It's the story that draws me toward the subtleties of life. A story contains more than the story, for within the story lies the root of meaning. In a recent conversation with my buddy Eddie Grigorian I found such an insightful revelation.
Eddie told of St. Bede Church Boy Scout Troop 507's efforts each Memorial Day, when the boys, along with Scouts from all over the Southland, place American flags on the graves of veterans. Approximately 88,000 flags adorn the gardens of stone at the Los Angeles National Veterans' Cemetery.
"This is a place of respect," Scoutmaster Mike Devine expresses to the boys. "Beneath your feet lie soldiers and sailors and you may be the only person who visits their grave for the entire year, or ever."
The boys, each dressed in his class A-uniform, approach the grave of a veteran. They stand at attention, salute and spend a silent and reverent moment contemplating the soldier that lies beneath them. To assure uniformity, the boys place the flag one step from the tombstone. Throughout the morning they often notice a plaque noting the soldier who lies beneath their feet won the Congressional Medal of Honor.
English poet John McCrae's poem "In Flanders Fields" explains the importance of paying homage to the fallen: "If ye break faith with us who die, we shall not sleep though poppies grown in Flanders Field." The boys of Troop 507 assure the continuance of the bond that should exist between the living and the dead.
Devine, a retired Navy captain, explained: "In the morning as the Scouts arrive, the boys see a sea of graves, and when they leave they witness the transformation to a sea of flags." He said the boys are so fastidious that if they should see a flag that is not perfectly aligned, they will make an immediate adjustment.
In February 1945, the United States captured the island of Iwo Jima from the Imperial Japanese Army. Approximately 7,000 sailors and Marines lost their lives in some of the fiercest and bloodiest fighting in the Pacific War. After the battle, Col. Harry B. Liversedge, the commanding officer of the 28th Marine Regiment, ordered the surviving Marines to walk through the 5th Marine Division cemetery and "Say goodbye to your buddies." The Marines entered the cemetery, located beneath the gaze of Mount Suribachi, and saw a sign tacked to the gate. The note read, "Fellows, when you go home tell everyone we did our best so you can have many more tomorrows." The Marines left the cemetery in tears, returned to Hawaii, and trained for the invasion of Japan.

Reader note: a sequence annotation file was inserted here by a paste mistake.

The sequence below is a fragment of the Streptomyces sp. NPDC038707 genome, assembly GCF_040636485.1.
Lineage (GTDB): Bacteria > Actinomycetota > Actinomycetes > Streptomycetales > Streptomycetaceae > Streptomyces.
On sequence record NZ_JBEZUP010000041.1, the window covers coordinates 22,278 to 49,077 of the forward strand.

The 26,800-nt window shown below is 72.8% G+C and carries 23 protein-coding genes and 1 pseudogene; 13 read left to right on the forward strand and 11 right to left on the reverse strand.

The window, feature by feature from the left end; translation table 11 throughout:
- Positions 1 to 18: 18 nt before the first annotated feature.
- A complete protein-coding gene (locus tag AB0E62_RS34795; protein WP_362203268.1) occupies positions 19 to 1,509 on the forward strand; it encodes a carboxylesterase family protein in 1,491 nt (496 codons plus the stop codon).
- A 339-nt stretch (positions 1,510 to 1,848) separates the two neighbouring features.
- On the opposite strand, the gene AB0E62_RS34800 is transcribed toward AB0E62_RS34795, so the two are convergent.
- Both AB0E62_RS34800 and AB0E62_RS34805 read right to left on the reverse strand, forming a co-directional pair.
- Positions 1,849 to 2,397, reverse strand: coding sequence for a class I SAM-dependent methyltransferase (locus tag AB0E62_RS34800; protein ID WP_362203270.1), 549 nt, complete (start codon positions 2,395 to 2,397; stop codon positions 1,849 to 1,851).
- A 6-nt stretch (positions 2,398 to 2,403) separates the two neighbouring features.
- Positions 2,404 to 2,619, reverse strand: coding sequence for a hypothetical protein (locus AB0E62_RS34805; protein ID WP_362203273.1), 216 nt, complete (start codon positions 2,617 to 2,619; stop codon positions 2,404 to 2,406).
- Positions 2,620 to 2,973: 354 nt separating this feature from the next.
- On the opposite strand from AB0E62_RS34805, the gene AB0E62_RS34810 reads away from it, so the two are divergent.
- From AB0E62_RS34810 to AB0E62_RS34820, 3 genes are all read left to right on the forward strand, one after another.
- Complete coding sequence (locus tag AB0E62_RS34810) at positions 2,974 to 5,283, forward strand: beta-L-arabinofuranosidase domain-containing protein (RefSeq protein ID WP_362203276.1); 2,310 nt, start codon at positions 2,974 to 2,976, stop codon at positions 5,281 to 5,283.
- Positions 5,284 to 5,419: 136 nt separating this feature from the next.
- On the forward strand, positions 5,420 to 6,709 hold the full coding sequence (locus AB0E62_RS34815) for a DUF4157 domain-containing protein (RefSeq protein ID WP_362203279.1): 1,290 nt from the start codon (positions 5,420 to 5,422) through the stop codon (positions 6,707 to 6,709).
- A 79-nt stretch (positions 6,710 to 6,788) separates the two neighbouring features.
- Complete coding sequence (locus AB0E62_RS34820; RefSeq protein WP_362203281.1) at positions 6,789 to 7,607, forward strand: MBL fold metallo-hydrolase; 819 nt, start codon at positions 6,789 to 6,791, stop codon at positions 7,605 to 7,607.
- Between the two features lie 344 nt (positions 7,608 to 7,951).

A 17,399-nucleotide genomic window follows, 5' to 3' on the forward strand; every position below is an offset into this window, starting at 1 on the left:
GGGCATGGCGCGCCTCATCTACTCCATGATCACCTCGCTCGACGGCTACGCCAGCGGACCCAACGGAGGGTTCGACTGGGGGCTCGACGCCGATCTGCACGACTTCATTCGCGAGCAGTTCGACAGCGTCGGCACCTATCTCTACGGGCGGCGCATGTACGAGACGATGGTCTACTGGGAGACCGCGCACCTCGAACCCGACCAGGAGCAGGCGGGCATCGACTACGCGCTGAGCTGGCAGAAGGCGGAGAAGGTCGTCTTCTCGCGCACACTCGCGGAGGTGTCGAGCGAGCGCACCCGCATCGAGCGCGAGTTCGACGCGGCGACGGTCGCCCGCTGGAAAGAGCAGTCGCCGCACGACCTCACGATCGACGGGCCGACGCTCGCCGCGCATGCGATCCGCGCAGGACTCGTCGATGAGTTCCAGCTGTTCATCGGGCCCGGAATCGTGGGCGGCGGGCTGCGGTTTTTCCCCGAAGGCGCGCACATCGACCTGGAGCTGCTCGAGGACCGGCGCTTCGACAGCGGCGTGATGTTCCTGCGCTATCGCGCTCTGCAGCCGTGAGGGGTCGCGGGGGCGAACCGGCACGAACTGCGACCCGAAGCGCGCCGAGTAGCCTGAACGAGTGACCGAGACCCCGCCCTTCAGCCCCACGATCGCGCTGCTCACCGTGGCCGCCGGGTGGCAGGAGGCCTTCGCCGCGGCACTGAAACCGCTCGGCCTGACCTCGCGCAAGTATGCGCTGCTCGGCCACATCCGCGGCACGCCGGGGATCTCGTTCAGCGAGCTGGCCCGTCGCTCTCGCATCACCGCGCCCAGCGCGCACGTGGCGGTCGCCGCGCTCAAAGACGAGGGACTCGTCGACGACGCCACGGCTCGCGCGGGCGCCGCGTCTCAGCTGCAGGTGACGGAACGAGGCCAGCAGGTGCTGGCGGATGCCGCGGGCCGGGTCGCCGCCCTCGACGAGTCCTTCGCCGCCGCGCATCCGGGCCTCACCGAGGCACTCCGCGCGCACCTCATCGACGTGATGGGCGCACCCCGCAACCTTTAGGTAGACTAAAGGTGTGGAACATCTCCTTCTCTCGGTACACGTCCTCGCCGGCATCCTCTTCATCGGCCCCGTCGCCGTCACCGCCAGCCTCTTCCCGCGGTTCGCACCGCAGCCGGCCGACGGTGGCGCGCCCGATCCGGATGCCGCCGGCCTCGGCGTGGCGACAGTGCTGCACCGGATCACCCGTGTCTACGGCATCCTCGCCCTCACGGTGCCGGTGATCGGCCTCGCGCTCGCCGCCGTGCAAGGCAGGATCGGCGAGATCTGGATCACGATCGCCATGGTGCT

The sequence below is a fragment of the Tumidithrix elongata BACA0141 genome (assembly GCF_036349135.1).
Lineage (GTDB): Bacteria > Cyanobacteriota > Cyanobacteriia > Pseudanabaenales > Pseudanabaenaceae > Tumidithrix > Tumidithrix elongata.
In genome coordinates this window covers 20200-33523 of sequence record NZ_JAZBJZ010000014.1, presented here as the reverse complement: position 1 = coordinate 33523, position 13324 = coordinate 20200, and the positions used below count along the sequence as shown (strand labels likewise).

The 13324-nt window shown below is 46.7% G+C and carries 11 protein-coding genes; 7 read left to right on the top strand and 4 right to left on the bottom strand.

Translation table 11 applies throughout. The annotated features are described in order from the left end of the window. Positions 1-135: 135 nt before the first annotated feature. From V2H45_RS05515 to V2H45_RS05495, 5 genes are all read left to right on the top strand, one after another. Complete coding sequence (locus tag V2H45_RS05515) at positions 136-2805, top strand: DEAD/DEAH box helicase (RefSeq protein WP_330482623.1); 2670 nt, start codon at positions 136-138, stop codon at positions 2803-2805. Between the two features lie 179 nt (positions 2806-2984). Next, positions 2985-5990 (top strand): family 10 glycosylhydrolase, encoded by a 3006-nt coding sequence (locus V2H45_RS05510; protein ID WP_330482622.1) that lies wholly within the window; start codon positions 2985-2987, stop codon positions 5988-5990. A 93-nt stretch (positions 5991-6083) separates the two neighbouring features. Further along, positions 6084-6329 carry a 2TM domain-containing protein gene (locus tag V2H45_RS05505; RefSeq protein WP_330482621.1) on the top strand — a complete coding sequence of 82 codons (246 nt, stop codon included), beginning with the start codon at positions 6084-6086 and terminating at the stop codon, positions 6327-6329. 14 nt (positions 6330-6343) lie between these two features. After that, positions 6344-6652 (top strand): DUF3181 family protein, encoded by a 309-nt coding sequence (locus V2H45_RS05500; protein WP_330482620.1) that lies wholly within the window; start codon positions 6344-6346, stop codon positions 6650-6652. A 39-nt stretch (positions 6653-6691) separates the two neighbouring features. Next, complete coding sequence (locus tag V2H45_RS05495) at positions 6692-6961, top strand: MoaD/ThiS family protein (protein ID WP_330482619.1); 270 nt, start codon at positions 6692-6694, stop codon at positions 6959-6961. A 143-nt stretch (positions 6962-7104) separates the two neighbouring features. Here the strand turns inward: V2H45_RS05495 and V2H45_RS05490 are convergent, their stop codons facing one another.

The boys of Troop 507 are a high adventure troop. They have been to three National Jamborees and one world Jamboree. Currently, they are scheduled to attend the coming world Jamboree in Poland. Their troop flag is adorned with presidential ribbons. These unsurpassed experiences will enable their evolution from boys to men. Yet I believe the greatest gift they will receive is the reverence they acquire by tending the graves of the veterans.
"Let parents then bequeath to their children not riches but the spirit of reverence," Plato said.
"The boys are happy to do it," Eddie Grigorian said. "They approach this mission as though it were an honor. As the boys fan out to distribute the flags, the troop color guard stands at attention displaying U.S. and troop colors."
In a nation that battles political strife and social confusion, the boys of Troop 507 understand that the significance of Memorial Day is to honor those, who, according to poet McCrae "no longer feel the dawn or see the sunset glow." If we lose sight of their sacrifice, we'd hardly believe that freedom isn't free.
Carry on, Troop 507!